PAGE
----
For our eleventh interview series, we feature Thomas Schranz, CEO & Co-Founder at Blossom. Blossom is a lightweight project management tool for people who love the products they create.
In this interview, you can read more about his work at Blossom, favorite marketing tools, productivity tips as well as his advice for budding startup marketers.
Your location: San Francisco
Your favorite gadget: iPhone
You start your day with: A cup of tea
Your favorite time-saving trick: Saying “no” & understanding that the main value I create is through “editing”.
Your top 3 blogs you read daily:
Describe an average day at Blossom?
Depending on where we are at the moment we meet either at a co-working space, in a coffee shop, or crash at an office of fellow founders. Then we usually have a cup of tea and briefly go through the most important activities for the day and update each other on what’s going on.
After that we walk through our product board in Blossom. It shows us on which features we’re working on at the moment, why we do them and how far along they are in the process. This helps to establish context for the rest of the day to really get into the zone again.
Then it’s mainly focus time until around noon when we grab lunch. One thing that we’ve recently started is to block time for writing blog posts later in the afternoon to consciously free up time for content that helps our customers to get better at crafting software products.
We’ve picked the end of the day for this activity as usually we’re already a bit lower on energy compared to the morning and making product decisions, doing code reviews and writing new code is probably not the ideal activity to unwind. Having these writing time-boxes also helps to get into the habit of writing regularly.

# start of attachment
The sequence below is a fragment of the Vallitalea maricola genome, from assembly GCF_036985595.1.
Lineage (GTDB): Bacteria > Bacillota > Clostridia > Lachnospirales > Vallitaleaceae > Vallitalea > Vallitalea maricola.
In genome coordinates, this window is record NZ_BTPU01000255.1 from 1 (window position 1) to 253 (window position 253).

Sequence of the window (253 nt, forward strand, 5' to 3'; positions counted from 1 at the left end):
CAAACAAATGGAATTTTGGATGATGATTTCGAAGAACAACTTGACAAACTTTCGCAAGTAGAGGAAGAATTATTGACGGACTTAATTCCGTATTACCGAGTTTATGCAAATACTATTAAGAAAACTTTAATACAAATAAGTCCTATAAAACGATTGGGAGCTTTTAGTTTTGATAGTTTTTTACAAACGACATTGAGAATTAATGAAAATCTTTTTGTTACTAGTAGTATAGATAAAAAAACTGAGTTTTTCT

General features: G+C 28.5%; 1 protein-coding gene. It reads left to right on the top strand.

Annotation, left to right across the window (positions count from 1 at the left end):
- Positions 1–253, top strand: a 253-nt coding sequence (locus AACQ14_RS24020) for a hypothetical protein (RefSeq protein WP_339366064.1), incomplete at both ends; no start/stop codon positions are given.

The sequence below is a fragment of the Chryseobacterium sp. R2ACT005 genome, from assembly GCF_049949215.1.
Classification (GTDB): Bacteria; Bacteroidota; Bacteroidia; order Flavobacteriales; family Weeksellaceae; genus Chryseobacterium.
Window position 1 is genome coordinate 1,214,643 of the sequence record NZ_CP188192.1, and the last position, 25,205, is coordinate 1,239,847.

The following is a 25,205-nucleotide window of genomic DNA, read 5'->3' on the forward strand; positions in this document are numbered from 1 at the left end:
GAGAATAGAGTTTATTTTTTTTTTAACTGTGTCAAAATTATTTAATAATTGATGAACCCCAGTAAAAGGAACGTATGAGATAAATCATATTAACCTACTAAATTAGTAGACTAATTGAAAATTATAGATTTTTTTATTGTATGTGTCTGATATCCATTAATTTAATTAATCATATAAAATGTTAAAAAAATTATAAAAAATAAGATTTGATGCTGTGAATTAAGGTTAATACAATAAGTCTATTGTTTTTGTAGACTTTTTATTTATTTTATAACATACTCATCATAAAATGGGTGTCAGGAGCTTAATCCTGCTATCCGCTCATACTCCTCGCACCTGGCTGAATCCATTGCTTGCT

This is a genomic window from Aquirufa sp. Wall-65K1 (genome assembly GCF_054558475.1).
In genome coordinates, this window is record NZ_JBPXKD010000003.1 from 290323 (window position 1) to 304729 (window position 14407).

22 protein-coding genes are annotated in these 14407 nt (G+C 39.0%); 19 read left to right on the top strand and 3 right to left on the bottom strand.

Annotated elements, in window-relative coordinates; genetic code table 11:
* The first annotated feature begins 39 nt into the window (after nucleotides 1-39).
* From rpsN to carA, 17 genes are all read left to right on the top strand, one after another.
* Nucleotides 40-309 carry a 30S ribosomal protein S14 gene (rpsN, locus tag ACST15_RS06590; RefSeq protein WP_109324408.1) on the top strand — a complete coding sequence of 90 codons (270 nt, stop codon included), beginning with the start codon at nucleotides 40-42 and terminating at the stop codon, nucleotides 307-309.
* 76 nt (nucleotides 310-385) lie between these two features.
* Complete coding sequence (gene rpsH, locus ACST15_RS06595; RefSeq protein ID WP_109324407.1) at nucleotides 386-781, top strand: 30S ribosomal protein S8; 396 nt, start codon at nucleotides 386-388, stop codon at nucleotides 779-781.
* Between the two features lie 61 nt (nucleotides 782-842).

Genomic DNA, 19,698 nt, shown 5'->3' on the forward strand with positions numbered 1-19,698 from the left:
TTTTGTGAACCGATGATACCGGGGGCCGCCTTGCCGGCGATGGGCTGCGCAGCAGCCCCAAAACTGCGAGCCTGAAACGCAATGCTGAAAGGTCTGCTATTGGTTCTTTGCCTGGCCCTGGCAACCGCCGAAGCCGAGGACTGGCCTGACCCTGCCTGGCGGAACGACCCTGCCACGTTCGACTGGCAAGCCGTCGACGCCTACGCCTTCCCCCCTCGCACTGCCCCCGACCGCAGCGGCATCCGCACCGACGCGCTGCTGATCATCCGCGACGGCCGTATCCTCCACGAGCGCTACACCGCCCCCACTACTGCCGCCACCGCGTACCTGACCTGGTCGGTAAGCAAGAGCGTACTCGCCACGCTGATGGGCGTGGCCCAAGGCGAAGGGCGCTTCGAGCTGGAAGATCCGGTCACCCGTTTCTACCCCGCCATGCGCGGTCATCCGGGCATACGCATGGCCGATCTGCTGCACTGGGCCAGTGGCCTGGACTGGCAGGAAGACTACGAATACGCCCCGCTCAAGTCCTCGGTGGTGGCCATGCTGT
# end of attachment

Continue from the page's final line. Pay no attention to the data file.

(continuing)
We also have specially themed days every few weeks where we focus various higher level things like product strategy, customer acquisition channels, partnerships, tech stack & software architecture, customer satisfaction & personal growth. These days help us set the theme and what to focus on the usual day to day.
As a startup marketer, what are some of your favorite productivity hacks?
I think the main productivity hack I use is trying my best to stay aware that every “good idea” needs to compete against other “good ideas” and the real challenge is not coming up with good ideas. It is picking the right activities/ideas to focus on with your limited resources.
It’s all about opportunity cost. Committing to one thing means you have less time to do something else that might be more important. The art is getting a feeling for what that means and how to make better decisions and being great at saying “no” to things that initially sound like a brilliant idea if something else is more important at the moment.
This is one of the things that are very simple to understand but also very hard to actually be great at and I’m striving to consciously get better at it. If you care about making better decisions I can highly recommend books like “The Principles of Product Management” Flow, “Thinking fast and slow” and “Predictably Irrational”.